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HOLLY WAINWRIGHT: Women are not better at multi-tasking than men. It's a lie we've been sold to keep us busy.

Imagine a world where one half of the population has gaslighted the other for, like, ever.

A world where 50 per cent of humans had been convinced they held a particular, special skill that the other half did not.

Imagine that embracing the skill in question meant one half of the population had to do – let’s say – twice as much work as the other half, because they were peculiarly suited to handling more, juggling more, remembering more.

And imagine that the other half of the population, simpler, more fragile creatures that they are, had to just sit by – in front of a television, perhaps – and rest while all this work was being done. Because they were not cut out for such things.

Now, imagine if that percentage of the population who did not possess the special skill were actually held in higher esteem than those who did. They were paid more and they were awarded more powerful, prestigious jobs than the skilled people.

Well, yes, you guessed it: Welcome to your world, women.

On Tuesday, on Mamamia‘s daily deep-dive podcast The Quicky, I listened to Eve Rodsky – an American lawyer, business strategist and mother – talk about her new book, Fair Play. It’s a book that deals with one of the major preoccupations of our time – how is it that in an age where woman are working outside the home, they’re also running the home? It’s the mental load, the endless checklist of what needs to be done to for everyone else and everything else.

Listen: Eve Rodsky explains the solution for sharing the mental load. Post continues after audio. 

We’re sure you’re familiar, but in case you’re not: Do we need toilet paper? What about bread and milk? Is it bin night? It’s your brother’s birthday on Saturday, what would he like? Did you pay the electricity bill? I think little Becky’s due for the dentist. Did we get the kids into after-school care this term? I think it’s our turn to have Sam and Sam over for dinner. You know she’s a vegetarian now? Your driver’s licence is about to expire. What’s that smell in the fridge?

Sound crushingly familiar? Well, Rodsky devoted years to interviewing couples – and yes, with broad strokes, she’s talking about straight, male-female couples – about how they divide their emotional and domestic labour. And one of the things that happened was that she realised that there was a whole lot of assumptive nonsense going on about what men are better at than women.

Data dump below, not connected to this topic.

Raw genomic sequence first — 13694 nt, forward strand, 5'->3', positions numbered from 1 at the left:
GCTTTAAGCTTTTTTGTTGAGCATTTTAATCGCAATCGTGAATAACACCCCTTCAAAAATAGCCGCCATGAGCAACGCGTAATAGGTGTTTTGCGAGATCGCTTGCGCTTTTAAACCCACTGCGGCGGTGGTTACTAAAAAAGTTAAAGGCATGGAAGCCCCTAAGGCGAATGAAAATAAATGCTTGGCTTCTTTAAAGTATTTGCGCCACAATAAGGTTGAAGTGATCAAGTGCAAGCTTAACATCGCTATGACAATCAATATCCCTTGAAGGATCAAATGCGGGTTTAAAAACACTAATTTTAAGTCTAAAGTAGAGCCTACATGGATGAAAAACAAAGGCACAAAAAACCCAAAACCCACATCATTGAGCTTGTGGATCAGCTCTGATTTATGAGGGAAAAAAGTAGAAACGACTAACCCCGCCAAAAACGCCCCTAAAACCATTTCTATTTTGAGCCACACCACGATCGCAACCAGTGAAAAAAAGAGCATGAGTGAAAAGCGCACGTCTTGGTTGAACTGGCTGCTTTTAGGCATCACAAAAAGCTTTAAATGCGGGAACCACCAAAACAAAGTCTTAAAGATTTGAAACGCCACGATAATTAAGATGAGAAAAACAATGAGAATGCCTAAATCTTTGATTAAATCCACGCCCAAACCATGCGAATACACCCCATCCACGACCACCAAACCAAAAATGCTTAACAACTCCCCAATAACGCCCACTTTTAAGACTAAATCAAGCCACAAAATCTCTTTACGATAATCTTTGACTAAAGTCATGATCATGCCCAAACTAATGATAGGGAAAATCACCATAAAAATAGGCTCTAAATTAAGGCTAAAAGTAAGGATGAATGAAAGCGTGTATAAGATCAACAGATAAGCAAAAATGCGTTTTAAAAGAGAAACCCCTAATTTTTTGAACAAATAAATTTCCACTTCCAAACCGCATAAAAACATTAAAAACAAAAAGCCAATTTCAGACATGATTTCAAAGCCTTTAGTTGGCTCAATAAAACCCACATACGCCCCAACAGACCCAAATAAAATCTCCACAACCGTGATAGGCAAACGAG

“My favourite interviews were seeking out couples who had the same job – two shipping supervisors, for example,” Rodsky says. “And the women were still telling me that they were the ones packing the lunches, signing their kids up for after school activities, picking up their kids when they’re sick from school… And I’d ask the men why, and the men would say ‘I don’t have time’. Women would say, ‘I find time’. Really, unless you’ve figured out how to bend the space-time continuum, you can’t find time.”

No, men’s time was just seen as being worth more. Where as women’s time, in many cases, was seen as infinite.

Watch: If a man lived like a woman for a day. Post continues after video. 

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The other thing the couples would say, both men and women, was that the female in the relationship was just wired differently. She was simply better at juggling all the mind-numbing, stress-inducing admin.

Not true, said Rodsky. “I went to the top neuroscientists in the world, not just in America, and I asked them, ‘Are women better multi-taskers?’ There was a resounding no. Women are not better multi-taskers, we do not have different brains. We are not wired differently.” This verdict of Rodsky’s is backed up by many studies, most of which, including the most recent, a German academic work published in Plos One, says that no-one is good at multi-tasking, and that actually, the human brain struggles to work on more than one thing at a time.

“But one neuroscientist said something interesting to me, off the record,” Rodsky says. “He said, imagine if you can convince half the population that they are better at wiping asses and doing dishes. How great would that be for the other half of the population?”

Well, yes. Imagine that?

Of course, for a parent with an able partner, there is a way out of this nonsense. Fair Play‘s proposition is that first, you make a list of all of the things that you do that your partner has no idea you’re doing. The largely invisible load of being the one who runs the home. This list, you will not be surprised to hear, can run into the hundreds. And then, you sit down, and, starting small, you start handing over projects to your beloved.

You do not then manage their progress. No, this is a wholesale deal – you’re giving over the planning and the execution of said job, and then – and, admit it, this can be the hard part – you let it happen how it happens. If you micro-manage the outcome – if you criticise the result – you are immediately opening the door for an all-in surrender of the ‘Well, I can’t do anything right so I might as well not try’ variety.

Rodsky assures us that from little things big things grow. That practical project management is the key to your gilded (or not so gilded) cage.

And maybe, while you’re at it, just tag the man in your life in this article, so they know that evolution has nothing to do with the fact it’s always you who scrubs the toilet. It’s not called multi-tasking. It’s called doing more work.

And the jig is up.

Fair Play by Eve Rodsky is available from Booktopia for $24.75. 

Have you found a way to divide up the mental load that works? Let us know in the comments section below. 

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